Look for a post on Saturday or Sunday with pictures and stories about our adventure!

Apartment Living

One of the things that I like about living in an apartment is that I get to meet people who I wouldn’t have met otherwise.  The boys and I get to meet people who are here for a short time and then move on.  But they are interesting people and sometimes we are lucky enough to have them stay in our lives.  And sometimes not.  The apartment complex is more diverse than a neighborhood would be (here in Parker, Colorado) and there are people of all ages here.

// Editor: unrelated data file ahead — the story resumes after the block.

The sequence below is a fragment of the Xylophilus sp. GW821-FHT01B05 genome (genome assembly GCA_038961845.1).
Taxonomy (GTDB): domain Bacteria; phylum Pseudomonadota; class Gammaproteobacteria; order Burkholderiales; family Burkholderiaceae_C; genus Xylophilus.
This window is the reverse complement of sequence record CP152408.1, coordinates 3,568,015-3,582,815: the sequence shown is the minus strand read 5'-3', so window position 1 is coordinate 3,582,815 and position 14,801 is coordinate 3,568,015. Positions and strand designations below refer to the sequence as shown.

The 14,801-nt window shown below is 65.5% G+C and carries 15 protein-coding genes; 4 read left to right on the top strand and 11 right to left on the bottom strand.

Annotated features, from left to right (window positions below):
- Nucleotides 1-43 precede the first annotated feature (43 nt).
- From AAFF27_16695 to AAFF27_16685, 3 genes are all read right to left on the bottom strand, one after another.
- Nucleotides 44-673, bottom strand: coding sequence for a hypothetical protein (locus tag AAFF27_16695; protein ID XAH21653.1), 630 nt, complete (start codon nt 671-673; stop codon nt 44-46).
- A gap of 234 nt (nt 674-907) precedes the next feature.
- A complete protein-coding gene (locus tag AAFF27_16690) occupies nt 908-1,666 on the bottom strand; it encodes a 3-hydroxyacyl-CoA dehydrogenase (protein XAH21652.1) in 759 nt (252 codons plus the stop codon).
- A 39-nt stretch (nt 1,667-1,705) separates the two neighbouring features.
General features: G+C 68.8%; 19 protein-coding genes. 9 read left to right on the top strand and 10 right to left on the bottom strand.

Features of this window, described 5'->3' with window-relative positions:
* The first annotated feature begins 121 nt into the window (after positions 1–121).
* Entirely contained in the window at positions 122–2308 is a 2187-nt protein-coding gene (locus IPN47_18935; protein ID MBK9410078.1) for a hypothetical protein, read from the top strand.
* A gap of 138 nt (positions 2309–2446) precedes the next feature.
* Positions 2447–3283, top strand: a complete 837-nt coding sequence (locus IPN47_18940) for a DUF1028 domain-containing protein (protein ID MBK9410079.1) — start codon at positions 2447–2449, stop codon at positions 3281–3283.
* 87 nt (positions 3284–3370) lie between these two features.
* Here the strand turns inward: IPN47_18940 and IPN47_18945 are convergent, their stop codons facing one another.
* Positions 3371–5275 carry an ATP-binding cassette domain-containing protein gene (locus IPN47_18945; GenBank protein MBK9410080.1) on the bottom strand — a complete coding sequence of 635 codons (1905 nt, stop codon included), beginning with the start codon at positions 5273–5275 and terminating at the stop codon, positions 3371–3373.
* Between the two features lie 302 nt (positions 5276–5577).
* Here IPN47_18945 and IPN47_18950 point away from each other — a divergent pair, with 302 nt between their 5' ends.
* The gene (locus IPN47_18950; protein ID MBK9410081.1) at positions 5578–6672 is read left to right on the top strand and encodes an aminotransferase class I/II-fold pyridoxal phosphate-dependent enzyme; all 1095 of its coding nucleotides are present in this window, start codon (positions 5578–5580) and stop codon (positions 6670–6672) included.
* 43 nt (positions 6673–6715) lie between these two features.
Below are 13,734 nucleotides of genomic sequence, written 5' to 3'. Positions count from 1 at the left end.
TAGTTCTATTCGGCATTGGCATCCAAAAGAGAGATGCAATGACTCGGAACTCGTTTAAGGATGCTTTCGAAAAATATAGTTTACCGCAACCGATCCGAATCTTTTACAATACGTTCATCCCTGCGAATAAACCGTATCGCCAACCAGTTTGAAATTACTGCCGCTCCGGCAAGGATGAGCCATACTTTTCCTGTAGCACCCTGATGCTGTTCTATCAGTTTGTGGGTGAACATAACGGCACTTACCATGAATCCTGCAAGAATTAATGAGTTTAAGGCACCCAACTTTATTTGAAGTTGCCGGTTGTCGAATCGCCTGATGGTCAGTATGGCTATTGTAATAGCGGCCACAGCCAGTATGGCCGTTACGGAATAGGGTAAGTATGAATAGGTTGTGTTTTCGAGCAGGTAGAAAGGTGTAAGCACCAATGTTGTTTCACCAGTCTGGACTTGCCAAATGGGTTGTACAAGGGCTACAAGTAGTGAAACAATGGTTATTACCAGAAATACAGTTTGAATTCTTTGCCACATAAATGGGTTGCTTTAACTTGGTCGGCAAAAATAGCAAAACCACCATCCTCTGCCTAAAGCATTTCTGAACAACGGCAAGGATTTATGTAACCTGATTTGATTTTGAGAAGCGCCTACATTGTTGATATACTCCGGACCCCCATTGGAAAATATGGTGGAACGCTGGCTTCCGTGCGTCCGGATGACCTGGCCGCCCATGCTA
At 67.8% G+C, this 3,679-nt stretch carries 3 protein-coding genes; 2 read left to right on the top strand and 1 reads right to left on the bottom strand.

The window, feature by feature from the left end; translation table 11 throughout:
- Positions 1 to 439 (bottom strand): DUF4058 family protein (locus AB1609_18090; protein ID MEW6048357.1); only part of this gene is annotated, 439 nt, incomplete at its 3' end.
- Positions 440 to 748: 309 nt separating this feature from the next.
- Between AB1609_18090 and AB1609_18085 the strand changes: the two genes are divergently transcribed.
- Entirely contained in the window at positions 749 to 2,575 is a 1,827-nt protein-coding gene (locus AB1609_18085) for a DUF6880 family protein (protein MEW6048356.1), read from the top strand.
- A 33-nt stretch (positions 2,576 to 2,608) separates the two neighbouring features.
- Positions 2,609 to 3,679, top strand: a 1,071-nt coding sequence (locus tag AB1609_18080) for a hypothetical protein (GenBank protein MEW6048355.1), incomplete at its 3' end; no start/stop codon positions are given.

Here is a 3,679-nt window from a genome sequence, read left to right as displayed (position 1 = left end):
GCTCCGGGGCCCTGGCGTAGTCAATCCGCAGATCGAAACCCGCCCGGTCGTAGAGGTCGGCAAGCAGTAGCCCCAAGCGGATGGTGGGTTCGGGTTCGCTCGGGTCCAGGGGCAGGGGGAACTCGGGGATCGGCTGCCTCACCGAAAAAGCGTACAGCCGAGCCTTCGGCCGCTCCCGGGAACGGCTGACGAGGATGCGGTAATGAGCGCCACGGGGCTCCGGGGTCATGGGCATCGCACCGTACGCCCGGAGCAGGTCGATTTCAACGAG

For example, there are some grandparents here in our complex.  We met them soon after we moved in.  They had their son, daughter-in-law and two grandsons living with them for a while after they moved in.  The boys were all around the same ages and the oldest was in the same program David was at school.  When the son and his family moved out of his parents’ apartment, we kept in touch.  In fact, he watched the boys for 1/2 a year in the morning before school.  He is now divorced.  But his parents still live in the complex and the boys still visit on a regular basis.  David has somewhat moved on (he is the oldest and has less in common as the boys have grown-up), but Michael LOVES spending time with the boys.  In fact, this summer the boys were visiting their grandparents a lot and Michael was usually with them.  I would feel worse about this, but I had pneumonia for most of the summer and I knew that Michael was safe and supervised.  The grandparents, who my kids call “Grandma and Grandpa H” (they use their full last name, but I won’t post that here), are amazing people.  Grandma H was a teacher and is from Puerto Rico.  Grandpa H is from NY or NJ (I can’t remember – I know that their family lived in both places – but they moved to Colorado from Ohio).  They’ve been married forever and their son is, I think, in his late 40’s.  He was an only child.  They love to cook for the kids and when David did a project on Puerto Rico, Grandma and Grandpa H made some traditional dishes for him to take to school to share with his class.  They buy the boys Christmas presents every year and the boys have gone (in pjs) to their apartment Christmas morning for a little bit.  Sometimes the boys go over there and just hang out and talk with them.  I love that the kids have a great relationship with Grandma and Grandpa H.  We wouldn’t have met them, or stayed in as close contact, if we didn’t live here.